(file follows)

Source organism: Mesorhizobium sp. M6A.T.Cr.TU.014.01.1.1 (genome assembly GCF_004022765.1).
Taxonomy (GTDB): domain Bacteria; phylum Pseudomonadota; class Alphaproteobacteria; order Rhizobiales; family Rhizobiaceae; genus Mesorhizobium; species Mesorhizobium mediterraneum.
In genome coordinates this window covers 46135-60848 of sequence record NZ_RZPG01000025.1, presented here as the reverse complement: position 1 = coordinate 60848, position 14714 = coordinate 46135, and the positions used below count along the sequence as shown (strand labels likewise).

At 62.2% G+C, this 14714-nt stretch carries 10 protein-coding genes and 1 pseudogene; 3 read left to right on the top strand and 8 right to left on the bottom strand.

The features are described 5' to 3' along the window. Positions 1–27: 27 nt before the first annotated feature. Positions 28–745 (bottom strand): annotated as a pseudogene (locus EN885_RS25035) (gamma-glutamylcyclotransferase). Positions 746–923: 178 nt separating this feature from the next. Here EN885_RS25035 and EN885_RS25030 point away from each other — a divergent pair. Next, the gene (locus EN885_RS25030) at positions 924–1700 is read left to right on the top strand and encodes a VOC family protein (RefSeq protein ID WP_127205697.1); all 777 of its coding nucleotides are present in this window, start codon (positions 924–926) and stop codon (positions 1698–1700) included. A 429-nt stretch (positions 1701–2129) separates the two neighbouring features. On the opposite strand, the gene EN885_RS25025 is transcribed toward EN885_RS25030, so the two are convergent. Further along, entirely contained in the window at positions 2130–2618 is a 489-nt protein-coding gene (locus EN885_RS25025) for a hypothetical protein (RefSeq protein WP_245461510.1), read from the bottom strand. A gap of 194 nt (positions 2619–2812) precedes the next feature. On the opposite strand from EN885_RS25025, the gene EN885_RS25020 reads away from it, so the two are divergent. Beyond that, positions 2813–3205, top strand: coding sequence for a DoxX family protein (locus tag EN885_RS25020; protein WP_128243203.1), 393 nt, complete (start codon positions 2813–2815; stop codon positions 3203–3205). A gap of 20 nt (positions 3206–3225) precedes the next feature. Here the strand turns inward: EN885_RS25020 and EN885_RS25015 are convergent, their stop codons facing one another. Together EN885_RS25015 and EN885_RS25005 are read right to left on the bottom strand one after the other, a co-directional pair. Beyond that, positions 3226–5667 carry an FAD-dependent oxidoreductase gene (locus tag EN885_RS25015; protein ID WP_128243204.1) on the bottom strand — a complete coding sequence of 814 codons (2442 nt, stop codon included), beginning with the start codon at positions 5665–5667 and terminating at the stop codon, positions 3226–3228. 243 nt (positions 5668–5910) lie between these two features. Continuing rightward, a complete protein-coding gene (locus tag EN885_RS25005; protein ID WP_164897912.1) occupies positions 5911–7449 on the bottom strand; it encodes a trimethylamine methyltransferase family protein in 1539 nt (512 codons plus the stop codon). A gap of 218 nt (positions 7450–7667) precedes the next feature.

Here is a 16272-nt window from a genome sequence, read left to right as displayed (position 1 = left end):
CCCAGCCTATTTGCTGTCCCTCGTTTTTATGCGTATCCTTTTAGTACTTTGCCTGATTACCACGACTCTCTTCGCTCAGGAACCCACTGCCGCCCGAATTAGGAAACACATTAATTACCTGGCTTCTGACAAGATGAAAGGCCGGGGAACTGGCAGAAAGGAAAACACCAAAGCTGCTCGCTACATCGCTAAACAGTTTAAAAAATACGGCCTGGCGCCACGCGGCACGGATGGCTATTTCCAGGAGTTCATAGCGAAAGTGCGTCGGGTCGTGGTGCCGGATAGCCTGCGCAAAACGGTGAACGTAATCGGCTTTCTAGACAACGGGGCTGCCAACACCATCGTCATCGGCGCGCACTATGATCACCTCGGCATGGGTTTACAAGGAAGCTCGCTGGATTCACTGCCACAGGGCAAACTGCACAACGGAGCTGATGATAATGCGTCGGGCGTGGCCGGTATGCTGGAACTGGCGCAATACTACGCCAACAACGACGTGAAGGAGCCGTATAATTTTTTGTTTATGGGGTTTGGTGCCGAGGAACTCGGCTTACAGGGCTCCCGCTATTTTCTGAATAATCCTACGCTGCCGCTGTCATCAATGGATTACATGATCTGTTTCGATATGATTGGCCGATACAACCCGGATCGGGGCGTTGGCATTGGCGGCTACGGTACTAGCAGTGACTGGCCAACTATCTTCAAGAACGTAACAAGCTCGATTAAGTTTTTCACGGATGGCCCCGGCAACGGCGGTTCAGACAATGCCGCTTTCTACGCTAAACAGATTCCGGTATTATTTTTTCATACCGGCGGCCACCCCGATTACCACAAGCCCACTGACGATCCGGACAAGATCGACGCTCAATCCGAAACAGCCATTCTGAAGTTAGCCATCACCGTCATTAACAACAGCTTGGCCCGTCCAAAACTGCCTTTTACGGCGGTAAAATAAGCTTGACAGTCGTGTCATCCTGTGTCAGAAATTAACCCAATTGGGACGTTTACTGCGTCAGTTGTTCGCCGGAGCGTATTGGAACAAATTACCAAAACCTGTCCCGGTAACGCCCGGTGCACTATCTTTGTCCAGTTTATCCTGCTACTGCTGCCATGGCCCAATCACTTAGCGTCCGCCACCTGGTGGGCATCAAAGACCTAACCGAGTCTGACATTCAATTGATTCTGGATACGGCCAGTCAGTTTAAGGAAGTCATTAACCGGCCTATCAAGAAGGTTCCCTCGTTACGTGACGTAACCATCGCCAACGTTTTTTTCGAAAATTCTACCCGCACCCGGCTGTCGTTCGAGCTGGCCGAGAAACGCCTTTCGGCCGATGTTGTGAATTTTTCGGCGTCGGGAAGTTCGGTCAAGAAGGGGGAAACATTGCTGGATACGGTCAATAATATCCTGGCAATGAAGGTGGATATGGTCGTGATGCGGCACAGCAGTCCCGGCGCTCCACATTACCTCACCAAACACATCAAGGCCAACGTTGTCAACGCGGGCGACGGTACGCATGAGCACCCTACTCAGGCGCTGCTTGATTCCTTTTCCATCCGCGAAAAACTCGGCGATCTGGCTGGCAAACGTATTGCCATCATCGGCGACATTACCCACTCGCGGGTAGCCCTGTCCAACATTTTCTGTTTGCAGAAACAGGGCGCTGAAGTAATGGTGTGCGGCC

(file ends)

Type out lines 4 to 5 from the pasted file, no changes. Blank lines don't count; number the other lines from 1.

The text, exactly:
At 62.2% G+C, this 14714-nt stretch carries 10 protein-coding genes and 1 pseudogene; 3 read left to right on the top strand and 8 right to left on the bottom strand.

The features are described 5' to 3' along the window. Positions 1–27: 27 nt before the first annotated feature. Positions 28–745 (bottom strand): annotated as a pseudogene (locus EN885_RS25035) (gamma-glutamylcyclotransferase). Positions 746–923: 178 nt separating this feature from the next. Here EN885_RS25035 and EN885_RS25030 point away from each other — a divergent pair. Next, the gene (locus EN885_RS25030) at positions 924–1700 is read left to right on the top strand and encodes a VOC family protein (RefSeq protein ID WP_127205697.1); all 777 of its coding nucleotides are present in this window, start codon (positions 924–926) and stop codon (positions 1698–1700) included. A 429-nt stretch (positions 1701–2129) separates the two neighbouring features. On the opposite strand, the gene EN885_RS25025 is transcribed toward EN885_RS25030, so the two are convergent. Further along, entirely contained in the window at positions 2130–2618 is a 489-nt protein-coding gene (locus EN885_RS25025) for a hypothetical protein (RefSeq protein WP_245461510.1), read from the bottom strand. A gap of 194 nt (positions 2619–2812) precedes the next feature. On the opposite strand from EN885_RS25025, the gene EN885_RS25020 reads away from it, so the two are divergent. Beyond that, positions 2813–3205, top strand: coding sequence for a DoxX family protein (locus tag EN885_RS25020; protein WP_128243203.1), 393 nt, complete (start codon positions 2813–2815; stop codon positions 3203–3205). A gap of 20 nt (positions 3206–3225) precedes the next feature. Here the strand turns inward: EN885_RS25020 and EN885_RS25015 are convergent, their stop codons facing one another. Together EN885_RS25015 and EN885_RS25005 are read right to left on the bottom strand one after the other, a co-directional pair. Beyond that, positions 3226–5667 carry an FAD-dependent oxidoreductase gene (locus tag EN885_RS25015; protein ID WP_128243204.1) on the bottom strand — a complete coding sequence of 814 codons (2442 nt, stop codon included), beginning with the start codon at positions 5665–5667 and terminating at the stop codon, positions 3226–3228. 243 nt (positions 5668–5910) lie between these two features. Continuing rightward, a complete protein-coding gene (locus tag EN885_RS25005; protein ID WP_164897912.1) occupies positions 5911–7449 on the bottom strand; it encodes a trimethylamine methyltransferase family protein in 1539 nt (512 codons plus the stop codon). A gap of 218 nt (positions 7450–7667) precedes the next feature.